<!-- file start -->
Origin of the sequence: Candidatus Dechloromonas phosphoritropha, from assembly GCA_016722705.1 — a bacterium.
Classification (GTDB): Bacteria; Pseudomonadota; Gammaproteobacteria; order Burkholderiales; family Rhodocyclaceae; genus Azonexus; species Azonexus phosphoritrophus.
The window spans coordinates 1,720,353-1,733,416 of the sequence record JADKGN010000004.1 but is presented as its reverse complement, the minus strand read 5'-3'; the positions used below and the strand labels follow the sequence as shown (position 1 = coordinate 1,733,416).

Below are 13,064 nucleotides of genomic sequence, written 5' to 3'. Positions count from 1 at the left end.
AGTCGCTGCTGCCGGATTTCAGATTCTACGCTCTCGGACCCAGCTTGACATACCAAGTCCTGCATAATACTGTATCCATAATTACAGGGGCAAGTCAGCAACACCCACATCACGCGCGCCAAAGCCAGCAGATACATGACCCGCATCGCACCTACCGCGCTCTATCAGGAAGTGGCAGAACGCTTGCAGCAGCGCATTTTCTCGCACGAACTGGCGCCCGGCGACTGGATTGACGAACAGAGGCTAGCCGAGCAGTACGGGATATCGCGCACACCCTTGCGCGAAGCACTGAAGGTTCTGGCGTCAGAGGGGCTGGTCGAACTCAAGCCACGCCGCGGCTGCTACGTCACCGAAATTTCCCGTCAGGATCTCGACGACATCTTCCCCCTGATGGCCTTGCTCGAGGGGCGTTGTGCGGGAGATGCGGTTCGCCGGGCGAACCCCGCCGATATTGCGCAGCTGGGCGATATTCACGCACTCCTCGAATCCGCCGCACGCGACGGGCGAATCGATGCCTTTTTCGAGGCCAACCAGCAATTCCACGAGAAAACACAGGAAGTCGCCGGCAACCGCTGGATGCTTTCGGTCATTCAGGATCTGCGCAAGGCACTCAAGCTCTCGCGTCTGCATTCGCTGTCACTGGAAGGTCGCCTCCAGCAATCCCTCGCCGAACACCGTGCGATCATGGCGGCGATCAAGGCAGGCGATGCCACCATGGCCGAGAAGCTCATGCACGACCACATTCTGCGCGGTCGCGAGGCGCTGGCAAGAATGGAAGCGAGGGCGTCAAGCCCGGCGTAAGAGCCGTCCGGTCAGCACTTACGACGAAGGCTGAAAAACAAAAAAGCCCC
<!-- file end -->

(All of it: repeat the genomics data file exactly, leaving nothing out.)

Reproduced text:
Origin of the sequence: Candidatus Dechloromonas phosphoritropha, from assembly GCA_016722705.1 — a bacterium.
Classification (GTDB): Bacteria; Pseudomonadota; Gammaproteobacteria; order Burkholderiales; family Rhodocyclaceae; genus Azonexus; species Azonexus phosphoritrophus.
The window spans coordinates 1,720,353-1,733,416 of the sequence record JADKGN010000004.1 but is presented as its reverse complement, the minus strand read 5'-3'; the positions used below and the strand labels follow the sequence as shown (position 1 = coordinate 1,733,416).

Below are 13,064 nucleotides of genomic sequence, written 5' to 3'. Positions count from 1 at the left end.
AGTCGCTGCTGCCGGATTTCAGATTCTACGCTCTCGGACCCAGCTTGACATACCAAGTCCTGCATAATACTGTATCCATAATTACAGGGGCAAGTCAGCAACACCCACATCACGCGCGCCAAAGCCAGCAGATACATGACCCGCATCGCACCTACCGCGCTCTATCAGGAAGTGGCAGAACGCTTGCAGCAGCGCATTTTCTCGCACGAACTGGCGCCCGGCGACTGGATTGACGAACAGAGGCTAGCCGAGCAGTACGGGATATCGCGCACACCCTTGCGCGAAGCACTGAAGGTTCTGGCGTCAGAGGGGCTGGTCGAACTCAAGCCACGCCGCGGCTGCTACGTCACCGAAATTTCCCGTCAGGATCTCGACGACATCTTCCCCCTGATGGCCTTGCTCGAGGGGCGTTGTGCGGGAGATGCGGTTCGCCGGGCGAACCCCGCCGATATTGCGCAGCTGGGCGATATTCACGCACTCCTCGAATCCGCCGCACGCGACGGGCGAATCGATGCCTTTTTCGAGGCCAACCAGCAATTCCACGAGAAAACACAGGAAGTCGCCGGCAACCGCTGGATGCTTTCGGTCATTCAGGATCTGCGCAAGGCACTCAAGCTCTCGCGTCTGCATTCGCTGTCACTGGAAGGTCGCCTCCAGCAATCCCTCGCCGAACACCGTGCGATCATGGCGGCGATCAAGGCAGGCGATGCCACCATGGCCGAGAAGCTCATGCACGACCACATTCTGCGCGGTCGCGAGGCGCTGGCAAGAATGGAAGCGAGGGCGTCAAGCCCGGCGTAAGAGCCGTCCGGTCAGCACTTACGACGAAGGCTGAAAAACAAAAAAGCCCC